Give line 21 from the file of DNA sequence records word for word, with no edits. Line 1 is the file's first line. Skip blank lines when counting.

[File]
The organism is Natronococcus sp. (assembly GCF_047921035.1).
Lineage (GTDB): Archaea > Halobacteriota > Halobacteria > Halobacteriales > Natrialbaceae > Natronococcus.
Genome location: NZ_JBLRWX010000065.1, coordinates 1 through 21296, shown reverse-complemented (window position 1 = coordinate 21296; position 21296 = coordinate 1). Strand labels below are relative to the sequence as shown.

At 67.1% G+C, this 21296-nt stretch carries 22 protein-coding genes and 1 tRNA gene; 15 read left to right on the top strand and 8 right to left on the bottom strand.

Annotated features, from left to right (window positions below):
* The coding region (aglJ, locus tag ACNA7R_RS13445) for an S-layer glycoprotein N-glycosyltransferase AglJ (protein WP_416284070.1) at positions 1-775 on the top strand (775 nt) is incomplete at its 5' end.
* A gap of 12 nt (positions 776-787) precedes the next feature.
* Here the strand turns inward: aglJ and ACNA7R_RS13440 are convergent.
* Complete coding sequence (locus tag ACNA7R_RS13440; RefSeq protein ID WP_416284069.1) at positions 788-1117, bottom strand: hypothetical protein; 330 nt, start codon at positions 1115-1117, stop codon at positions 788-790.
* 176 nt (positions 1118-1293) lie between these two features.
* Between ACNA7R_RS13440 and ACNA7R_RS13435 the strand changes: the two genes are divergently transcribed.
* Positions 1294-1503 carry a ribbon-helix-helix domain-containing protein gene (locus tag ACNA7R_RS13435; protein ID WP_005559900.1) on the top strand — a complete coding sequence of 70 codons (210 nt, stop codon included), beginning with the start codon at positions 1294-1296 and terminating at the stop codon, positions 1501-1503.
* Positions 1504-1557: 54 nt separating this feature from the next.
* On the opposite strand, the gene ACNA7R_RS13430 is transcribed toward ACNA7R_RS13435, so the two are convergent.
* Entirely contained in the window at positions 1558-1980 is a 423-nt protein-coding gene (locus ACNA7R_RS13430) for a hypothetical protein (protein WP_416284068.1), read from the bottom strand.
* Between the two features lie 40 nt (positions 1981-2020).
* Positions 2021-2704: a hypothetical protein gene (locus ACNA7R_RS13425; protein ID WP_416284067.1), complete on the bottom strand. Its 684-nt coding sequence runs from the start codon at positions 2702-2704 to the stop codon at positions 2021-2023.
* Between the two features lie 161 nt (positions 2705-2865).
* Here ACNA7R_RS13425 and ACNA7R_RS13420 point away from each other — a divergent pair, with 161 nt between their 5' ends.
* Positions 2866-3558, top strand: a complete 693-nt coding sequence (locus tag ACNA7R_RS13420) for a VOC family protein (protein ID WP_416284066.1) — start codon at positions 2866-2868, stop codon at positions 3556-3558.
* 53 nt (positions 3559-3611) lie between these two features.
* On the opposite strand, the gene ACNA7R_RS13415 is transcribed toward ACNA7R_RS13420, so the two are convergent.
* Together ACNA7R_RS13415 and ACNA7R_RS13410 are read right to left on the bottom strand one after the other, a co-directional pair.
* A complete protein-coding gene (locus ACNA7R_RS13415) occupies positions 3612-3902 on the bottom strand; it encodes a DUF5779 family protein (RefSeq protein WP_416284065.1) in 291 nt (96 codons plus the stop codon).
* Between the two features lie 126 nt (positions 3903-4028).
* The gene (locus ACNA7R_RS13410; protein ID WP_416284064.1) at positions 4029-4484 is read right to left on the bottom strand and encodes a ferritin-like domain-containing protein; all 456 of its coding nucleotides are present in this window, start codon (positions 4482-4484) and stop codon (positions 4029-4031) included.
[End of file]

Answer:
* 53 nt (positions 3559-3611) lie between these two features.